No-Fly-Zone Now

A French pilot boards his Mirage 2000 at Ämari Air Base in Estonia. NATO
A French pilot boards his Mirage 2000 at Ämari Air Base in Estonia. NATO

The aerial umbrella sought by Ukraine doesn’t have to be imposed by NATO — the United Nations could also act.

In less than two weeks, two million refugees have fled a war in Ukraine caused by an unprovoked Russian military invasion.

At least 406 civilians have been killed and 801 injured, according to the estimates of the Office of the UN High Commissioner for Human Rights, while the actual figures are significantly higher. Faced with relentless resistance by Ukrainian men and women, Russia quickly turned its “special military operation” into indiscriminate shelling of residential areas and bombing of evacuation routes out of besieged Ukrainian cities. Russian forces captured and briefly set on fire the biggest Ukrainian nuclear power plant, raising the possibility of a nuclear disaster.

Faced with the Russian invasion, Western countries have already provided significant military, financial, and humanitarian assistance to Ukraine, but these efforts have failed to stop or even mitigate continued Russian aggression. Under these circumstances, the Ukrainian government and Ukrainian citizens see the no-fly zone (NFZ) over Ukrainian territory as a decisive factor that can tip the scales in their favor.

So far, this appeal has been addressed to NATO as a collective security organization, but NATO continue to rule out this possibility. A key argument against its implementation is that it would drag NATO into the war with Russia, which might further escalate into a global nuclear conflict.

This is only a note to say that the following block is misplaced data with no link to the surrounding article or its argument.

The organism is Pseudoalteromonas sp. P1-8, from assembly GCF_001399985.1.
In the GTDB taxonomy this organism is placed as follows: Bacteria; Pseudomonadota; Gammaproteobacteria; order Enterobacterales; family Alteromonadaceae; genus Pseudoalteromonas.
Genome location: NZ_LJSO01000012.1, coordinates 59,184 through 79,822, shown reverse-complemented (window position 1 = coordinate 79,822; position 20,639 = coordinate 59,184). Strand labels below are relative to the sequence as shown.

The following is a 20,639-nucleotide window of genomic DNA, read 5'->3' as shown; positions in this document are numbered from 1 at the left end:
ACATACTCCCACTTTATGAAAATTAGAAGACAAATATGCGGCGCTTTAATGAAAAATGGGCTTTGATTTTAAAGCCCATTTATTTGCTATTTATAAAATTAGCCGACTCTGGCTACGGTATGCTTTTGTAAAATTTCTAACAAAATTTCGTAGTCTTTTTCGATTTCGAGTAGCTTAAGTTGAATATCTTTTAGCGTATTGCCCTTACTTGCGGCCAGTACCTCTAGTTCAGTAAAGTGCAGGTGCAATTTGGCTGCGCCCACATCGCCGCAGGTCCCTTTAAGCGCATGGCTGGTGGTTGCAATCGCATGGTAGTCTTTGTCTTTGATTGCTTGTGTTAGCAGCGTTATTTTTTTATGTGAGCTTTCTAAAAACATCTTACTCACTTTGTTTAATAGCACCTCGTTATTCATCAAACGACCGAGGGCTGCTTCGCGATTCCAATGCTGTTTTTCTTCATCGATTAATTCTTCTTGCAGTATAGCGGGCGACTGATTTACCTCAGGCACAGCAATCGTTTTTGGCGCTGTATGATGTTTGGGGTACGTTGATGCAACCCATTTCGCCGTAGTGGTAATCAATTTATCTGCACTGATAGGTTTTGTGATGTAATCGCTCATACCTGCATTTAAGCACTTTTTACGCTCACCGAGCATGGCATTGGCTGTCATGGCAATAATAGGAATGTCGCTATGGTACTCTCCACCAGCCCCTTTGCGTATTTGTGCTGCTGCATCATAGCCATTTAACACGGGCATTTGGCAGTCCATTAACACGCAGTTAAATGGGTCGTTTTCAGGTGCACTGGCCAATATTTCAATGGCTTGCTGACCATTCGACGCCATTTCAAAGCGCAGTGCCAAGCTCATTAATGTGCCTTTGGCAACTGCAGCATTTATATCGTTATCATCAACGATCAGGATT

Yet, public sentiment in many countries is increasingly moving towards support for a no-fly-zone in Ukraine, with 74% of Americans favoring NATO action. The alliance’s decision does not come cost-free — its refusal to implement an air umbrella damages its credibility as the main institution guaranteeing collective European security. And after the alliance ruled out the NFZ, Russia’s tactics of threatening to single out and seeking to isolate Western countries only escalated.

Any action to support Ukraine, even a non-military help, tends to be termed an act of war and an escalation, as we have seen with Russian rhetoric regarding economic sanctions. NATO should not have allowed itself to become part of Putin’s playbook according to which he, not the collective West, sets the "red lines."

There are still ways for NATO to establish at least a limited no-fly zone over Ukraine to protect humanitarian corridors and nuclear infrastructure. This can be communicated to Russia by stating that the alliance is only protecting civilian areas and critical infrastructure for humanitarian purposes, and is not joining the wider conflict between Russia and Ukraine.

Many opponents of the no-fly-zone argue the risk that Article 5 would be invoked if a NATO jet was shot down. Yet, there are legal ways to defuse this risk, because this article was designed for the matters of grave national security, not tactical incidents. Such incidents already occurred during the Syrian war, without any military consequences. A no-fly zone would not make NATO a direct combatant, making its  implementation the fastest and the best solution to protect civilians from Russian aerial attacks.